There is noting wrong with comparison shopping among qualified engineering consultants. The consumer however, may not find out until it is too late, that the discounted price actually cost him more.

Pressure Distribution Septic System Design

Friday, July 25th, 2008

By Michael E. Perrault, P.E.

When does a septic system design need to include a pressure distribution leaching system? Prior to the 1995 changes to the Massachusetts Sanitary Code (310CMR 15.00), a pressure distribution system design was not required. The 1995 Code revision did not have any actual design criteria except for a requirement to utilize a pressure distribution system when certain thresholds were reached. The actual design methods were contained in a Department of Environmental Protection (DEP) policy document . This “policy” called Title 5 Pressure Distribution Design Guidance, has been further revised to address the technical questions that were raised by the original policy (Policy#BRP/DWM/WpeP/G02-2, effective May 24, 2002). The more recent revision to the Sanitary Code appears to have added more confusion.

My office recently prepared a septic system repair design for a small manufacturing facility located in an industrial park. The total facility design flow was less than 2,000 gallons per day (GPD). The proposed design included a gravity style distribution to the leaching system, but needed a pump system to bring the flow from the septic tank to the gravity distribution system.

The local health agent reviewing the design plan was of the opinion that the design needed to use a pressure distribution system. Unlike a conventional gravity style system, a pressure distribution system uses a force main pipe from the pump chamber to a larger diameter manifold pipe (can be a central manifold or an end manifold). A series of smaller lateral pipes are fed from the manifold pipe. These lateral pipes have a series of small diameter holes spaced along the length of the lateral pipe. These holes in the lateral pipes thereby spray the pumped effluent under pressure into the leaching system. Pressure distribution systems are more expensive to install as compared to the conventional gravity systems.

When the health agent first questioned the design, I explained that the Sanitary Code, under 310CMR15.254(1) allowed for dosing pumps for systems with a total design flow less than 2,000 GPD provided that there is a gravity distribution system. The health agent did not agree with my reading of the Code and contacted the regional office of the DEP to get an “official” opinion. The DEP engineer actually sent a fax that stated that all pumped systems had to be pressure dosed and attached the section of the Code related to pressuring distribution (310CMR15.254(2)). Once I was given a copy of this DEP fax document, I contacted the same engineer at the DEP and suggested that he not skip to the second paragraph in the Code section 15.254 that he cited, but start at the first item that clearly allows for pump dosing to a gravity distribution system for design flows under 2,000 GPD.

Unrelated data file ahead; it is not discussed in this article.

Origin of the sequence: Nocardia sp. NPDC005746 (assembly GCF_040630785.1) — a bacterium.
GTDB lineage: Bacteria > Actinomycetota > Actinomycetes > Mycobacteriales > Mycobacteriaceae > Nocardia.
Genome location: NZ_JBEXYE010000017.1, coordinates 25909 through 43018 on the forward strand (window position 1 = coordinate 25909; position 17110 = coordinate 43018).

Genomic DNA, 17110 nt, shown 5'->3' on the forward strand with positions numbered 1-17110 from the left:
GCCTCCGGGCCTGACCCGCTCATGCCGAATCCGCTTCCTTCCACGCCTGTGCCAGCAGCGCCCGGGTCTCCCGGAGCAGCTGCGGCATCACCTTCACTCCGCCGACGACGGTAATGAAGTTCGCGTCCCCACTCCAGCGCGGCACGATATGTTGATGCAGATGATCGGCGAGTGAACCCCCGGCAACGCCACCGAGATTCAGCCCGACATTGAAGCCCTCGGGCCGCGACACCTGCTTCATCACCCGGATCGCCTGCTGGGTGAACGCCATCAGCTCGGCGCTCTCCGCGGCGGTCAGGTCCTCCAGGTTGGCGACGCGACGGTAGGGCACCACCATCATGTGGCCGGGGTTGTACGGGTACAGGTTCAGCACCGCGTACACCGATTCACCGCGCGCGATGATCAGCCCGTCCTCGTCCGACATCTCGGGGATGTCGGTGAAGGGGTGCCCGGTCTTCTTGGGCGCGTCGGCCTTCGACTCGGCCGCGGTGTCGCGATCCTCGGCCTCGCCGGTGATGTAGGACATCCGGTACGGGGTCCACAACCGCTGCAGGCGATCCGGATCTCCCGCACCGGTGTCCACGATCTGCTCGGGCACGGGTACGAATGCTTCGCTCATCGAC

I explained that pressure distribution systems, while an option, are not typically used on small systems. For example, if an existing small single family house, under a repair design, needed to have a slightly elevated leaching system due to high groundwater, and the plumbing location prohibited a total gravity system, then, under the “all systems using a pump” opinion, this property would be forced to have a pressure distribution leaching system.

I then went through the appropriate Code section wording with the DEP engineer and discussed the differences between the two paragraphs. The DEP engineer then issued a new fax to the health agent correcting the earlier fax and noting that the pumped system design was allowed and that “pumped” systems without pressure distribution is acceptable provided that they meet the Code criteria.

At that point, the health agent, under the authority of the Board of Health, approved the design plan and issued the construction permit.

If I had not insisted that the DEP engineer had been incorrect, my client would have had to pay for an expensive pressure distribution system.

An engineer who does not have a good working knowledge of the Massachusetts Sanitary Code as well as the experience in both pump dosing and pressure distribution system design would not have questioned the health agent’s opinion and definitely would not question a DEP engineer.

There is no substitution for experience.

I recently heard about an example of how experience impacted a pressure distribution system project. A local contractor, was installing a pressure distribution system (not one of my designs, thank you) when the local health agent had him tear out the manifold and lateral connections. The design plan, according to my source, did not detail how these connections were to have been made and the contractor built what he thought was correct. A more experienced design engineer would have had that detail presented on his plan, since that piping connection is one of the more critical components of the pressure distribution system. This lack of detail not only resulted in more work and expense for the contractor but delayed the completion of the system construction.

This is one of my typical pressure distribution system design details.

Pressure Distribution Manifold / Lateral Detail

Clients do not appreciate an engineer gaining on-the-job training on their projects.

While there are some people that base their decision to hire an engineer on the lowest price, the smart consumer looks at experience, reputation and integrity in combination with the cost to establish the “value” of a project.